4 1679 12679 | 139 2369 269 | 8 1239 5 26789 3 1256789 | 14589 24569 245689 | 12679 1249 124679 2689 15689 125689 | 7 234569 245689 | 12369 12349 123469
------------------------+------------------------+------------------------ 3789 2 15789 | 3459 34579 4579 | 13579 6 13789 3679 15679 15679 | 359 8 25679 | 4 12359 12379 36789 4 56789 | 359 1 25679 | 23579 23589 23789
------------------------+------------------------+------------------------ 289 89 289 | 6 459 3 | 1259 7 12489 5 6789 3 | 2 479 1 | 69 489 4689 1 6789 4 | 589 579 5789 | 23569 23589 23689
most of the cells are not locked in yet. the 4 and 3 in the upper left have been resolved to single values, but everythign else in that 3×3 sector is still open. in this example, the 4 and 3 are “ground” — tied to a specific value, whereas the other cells are unground — they could still inhabit a range of values. when the logic program executes, it’s going to create a number of these unground variables that could take on a range of values. so if we were to stop the program mid-way and take a look at one of the tables in our arrangement, it would be a mix of people’s names and variables representing a range of possible people. when we want to make sure that someone is only at one table, we only care about these “ground” variables — those representing actual people. if we don’t do this, the
program doesn’t really know how to execute, and just hangs. you’ll notice this \+ in the third goal below. that means “not”. let’s work through these goals in turn.
ground_member(X, Y) :- member(X, Y), ground(X).
simple — this is just finding an X such that X is ground and part of Y
ground_members_of_table(Table, GroundTable) :- findall(X, ground_member(X, Table), GroundTable).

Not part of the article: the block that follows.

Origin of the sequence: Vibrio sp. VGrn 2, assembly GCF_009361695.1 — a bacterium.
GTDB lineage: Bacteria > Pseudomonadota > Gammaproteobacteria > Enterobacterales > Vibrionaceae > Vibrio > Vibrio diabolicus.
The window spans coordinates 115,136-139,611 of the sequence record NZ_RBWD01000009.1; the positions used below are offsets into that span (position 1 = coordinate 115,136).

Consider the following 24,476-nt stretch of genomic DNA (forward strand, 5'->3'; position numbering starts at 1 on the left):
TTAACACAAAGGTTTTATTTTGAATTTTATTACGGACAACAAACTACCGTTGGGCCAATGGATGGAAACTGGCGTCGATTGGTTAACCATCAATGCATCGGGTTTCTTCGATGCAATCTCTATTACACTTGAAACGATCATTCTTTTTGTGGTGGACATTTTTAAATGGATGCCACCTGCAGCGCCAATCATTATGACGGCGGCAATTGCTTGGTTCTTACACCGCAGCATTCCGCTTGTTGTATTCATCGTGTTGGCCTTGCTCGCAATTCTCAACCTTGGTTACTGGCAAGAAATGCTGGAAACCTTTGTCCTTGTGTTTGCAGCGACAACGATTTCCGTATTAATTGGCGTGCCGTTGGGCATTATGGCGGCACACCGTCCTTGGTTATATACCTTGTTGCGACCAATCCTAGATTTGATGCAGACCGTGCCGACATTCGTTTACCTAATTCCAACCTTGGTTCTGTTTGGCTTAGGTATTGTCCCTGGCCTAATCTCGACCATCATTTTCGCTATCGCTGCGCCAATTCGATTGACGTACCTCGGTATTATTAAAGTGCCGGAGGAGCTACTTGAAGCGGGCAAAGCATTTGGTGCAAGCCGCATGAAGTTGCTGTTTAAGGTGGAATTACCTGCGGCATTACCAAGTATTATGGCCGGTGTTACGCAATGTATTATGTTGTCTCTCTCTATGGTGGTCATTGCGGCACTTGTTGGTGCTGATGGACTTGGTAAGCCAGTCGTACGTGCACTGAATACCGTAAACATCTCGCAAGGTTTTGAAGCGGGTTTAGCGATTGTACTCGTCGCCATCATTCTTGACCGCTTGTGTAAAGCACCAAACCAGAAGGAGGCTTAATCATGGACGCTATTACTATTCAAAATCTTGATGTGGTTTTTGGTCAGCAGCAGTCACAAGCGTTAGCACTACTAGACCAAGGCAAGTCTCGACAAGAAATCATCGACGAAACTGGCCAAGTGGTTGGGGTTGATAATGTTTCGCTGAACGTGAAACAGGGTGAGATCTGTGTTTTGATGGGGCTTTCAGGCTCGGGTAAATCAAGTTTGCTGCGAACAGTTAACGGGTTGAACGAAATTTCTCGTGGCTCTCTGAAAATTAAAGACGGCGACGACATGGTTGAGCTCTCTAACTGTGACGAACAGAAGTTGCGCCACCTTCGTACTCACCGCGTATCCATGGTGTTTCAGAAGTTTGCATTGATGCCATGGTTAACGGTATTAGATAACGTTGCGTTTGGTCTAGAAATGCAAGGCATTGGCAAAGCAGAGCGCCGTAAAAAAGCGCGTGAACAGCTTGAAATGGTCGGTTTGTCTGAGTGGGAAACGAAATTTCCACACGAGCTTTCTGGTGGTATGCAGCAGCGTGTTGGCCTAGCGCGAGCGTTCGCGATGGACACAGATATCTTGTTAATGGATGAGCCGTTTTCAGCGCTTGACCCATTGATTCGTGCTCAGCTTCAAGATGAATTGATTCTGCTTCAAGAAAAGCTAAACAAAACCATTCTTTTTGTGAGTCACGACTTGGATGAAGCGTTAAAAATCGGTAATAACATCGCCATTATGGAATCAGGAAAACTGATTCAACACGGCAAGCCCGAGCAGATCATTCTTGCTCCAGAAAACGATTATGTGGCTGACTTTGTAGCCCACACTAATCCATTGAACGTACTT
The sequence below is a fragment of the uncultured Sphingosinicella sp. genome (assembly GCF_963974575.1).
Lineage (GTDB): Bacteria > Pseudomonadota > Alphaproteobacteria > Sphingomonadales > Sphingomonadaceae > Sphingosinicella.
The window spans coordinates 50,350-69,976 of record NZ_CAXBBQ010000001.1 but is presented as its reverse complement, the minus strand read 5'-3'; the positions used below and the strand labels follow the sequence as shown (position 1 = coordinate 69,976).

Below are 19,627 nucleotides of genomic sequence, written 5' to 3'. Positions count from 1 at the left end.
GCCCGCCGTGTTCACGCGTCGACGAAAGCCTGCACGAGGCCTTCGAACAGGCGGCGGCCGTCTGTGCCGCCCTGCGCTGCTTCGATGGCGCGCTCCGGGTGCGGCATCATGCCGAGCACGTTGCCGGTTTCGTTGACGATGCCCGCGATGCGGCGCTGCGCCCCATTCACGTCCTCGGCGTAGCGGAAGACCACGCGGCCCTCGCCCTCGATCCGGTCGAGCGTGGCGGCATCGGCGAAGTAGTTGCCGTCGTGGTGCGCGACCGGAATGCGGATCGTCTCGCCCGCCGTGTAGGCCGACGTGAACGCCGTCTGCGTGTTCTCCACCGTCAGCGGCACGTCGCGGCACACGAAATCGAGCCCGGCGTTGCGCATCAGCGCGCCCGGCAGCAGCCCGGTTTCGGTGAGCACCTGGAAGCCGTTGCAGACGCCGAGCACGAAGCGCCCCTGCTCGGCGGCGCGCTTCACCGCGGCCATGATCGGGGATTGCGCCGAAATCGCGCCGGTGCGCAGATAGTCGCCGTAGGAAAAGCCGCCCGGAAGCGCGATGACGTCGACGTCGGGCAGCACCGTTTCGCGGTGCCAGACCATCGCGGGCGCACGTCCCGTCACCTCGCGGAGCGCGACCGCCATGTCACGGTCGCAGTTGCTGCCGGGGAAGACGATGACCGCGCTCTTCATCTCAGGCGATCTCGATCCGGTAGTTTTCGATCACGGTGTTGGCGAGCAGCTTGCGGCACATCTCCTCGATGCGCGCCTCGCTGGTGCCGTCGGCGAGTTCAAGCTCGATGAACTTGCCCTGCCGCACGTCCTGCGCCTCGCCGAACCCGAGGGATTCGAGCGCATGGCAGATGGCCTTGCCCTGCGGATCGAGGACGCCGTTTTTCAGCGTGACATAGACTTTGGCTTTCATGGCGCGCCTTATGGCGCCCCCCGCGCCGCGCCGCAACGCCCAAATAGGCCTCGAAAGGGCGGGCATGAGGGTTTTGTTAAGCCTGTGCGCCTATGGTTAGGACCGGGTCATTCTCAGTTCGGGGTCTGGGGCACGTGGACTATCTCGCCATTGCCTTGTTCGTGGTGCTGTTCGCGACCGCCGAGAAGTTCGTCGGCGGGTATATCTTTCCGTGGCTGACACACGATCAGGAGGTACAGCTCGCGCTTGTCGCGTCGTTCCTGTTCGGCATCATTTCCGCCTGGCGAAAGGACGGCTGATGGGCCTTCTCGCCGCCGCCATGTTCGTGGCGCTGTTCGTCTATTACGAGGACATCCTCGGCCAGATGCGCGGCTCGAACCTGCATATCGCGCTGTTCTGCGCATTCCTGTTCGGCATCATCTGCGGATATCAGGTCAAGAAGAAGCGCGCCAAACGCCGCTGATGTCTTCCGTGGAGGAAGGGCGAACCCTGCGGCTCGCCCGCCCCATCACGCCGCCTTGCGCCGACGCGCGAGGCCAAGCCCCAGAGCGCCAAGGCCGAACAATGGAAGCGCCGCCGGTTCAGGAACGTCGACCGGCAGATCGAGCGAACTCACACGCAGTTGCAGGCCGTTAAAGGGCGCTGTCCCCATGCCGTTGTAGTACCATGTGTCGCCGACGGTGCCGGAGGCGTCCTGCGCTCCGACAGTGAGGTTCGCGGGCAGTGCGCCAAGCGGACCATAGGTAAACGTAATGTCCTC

sliiiightly more complicated. this is true if GroundTable has all of the “named” members of a table at any point in time. we’ll use that below.
not_ground_member_of_table(Person, AnotherTable) :- ground_members_of_table(AnotherTable, GroundTable), \+ member(Person, GroundTable).
as before, this pulls all of the “named” members into GroundTable and the next line ensures that the person we’re testing is not part of that set. finally we get to the end:
only_at_one_table(Person, AllTables) :- member(Table1, AllTables), member(Person, Table1), subtract(AllTables, [Table1], OtherTables), foreach(member(AnotherTable, OtherTables), not_ground_member_of_table(Person, AnotherTable)).
which very simply does a bit of work to create all the tables the person should not be at (any other table than the one they’re currently at), and then ensures that the person is, in fact, not at any of those other tables. we’re so close! now, we just have to make sure that our computer doesn’t do any funny stuff by making some tables magically large or small on us. we need a way to constrain the tables to be as large as we want. so below we have assign_length, which for reasons that will make sense below, assume that you have a list of tables and a list of lengths that you want to map to them, and this works for one member (at the specified index Idx).
assign_length(Idx, AllTables, Lengths) :- nth1(Idx, AllTables, ThisTable), nth1(Idx, Lengths, LengthOfThisTable), length(ThisTable, LengthOfThisTable).
okay, so now we can pull all this together. this is the final goal which we can query to find arrangements that will work! going through it line by line, it’s pretty straightfoward. the first three lines ensure that there will only be as many tables as we want, and that they will have only as many seats as we want. the fourth line ensures that pairs that we want to sit together are at the same table, and that pairs that we want to sit apart are at different tables. the last two lines ensure that everyone is just sitting at one table.
arrangement(Tables, Lengths, Pairs, Exclusions) :- length(Tables, Y), length(Lengths, Y), foreach(between(1, Y, X), assign_length(X, Tables, Lengths)), foreach(member(Pair, Pairs), pair_at_same_table(Pair, Tables)), foreach(member(Excl, Exclusions), pair_at_different_tables(Excl, Tables)), flatten(Pairs, AllPeople), foreach(member(Person, AllPeople), only_at_one_table(Person, Tables)).
run this code, and what do you get?
?- arrangement([X,Y], [3,3], [[a,b], [c,d]], [[a,c]]).
X = [a, b, a],
Y = [c, d, c]
% variables may be duplicated within the same table if there is space
and impossible arrangements will fail:
?- arrangment([X,Y], [3,3], [[a,b], [c,d]], [[a,b]]).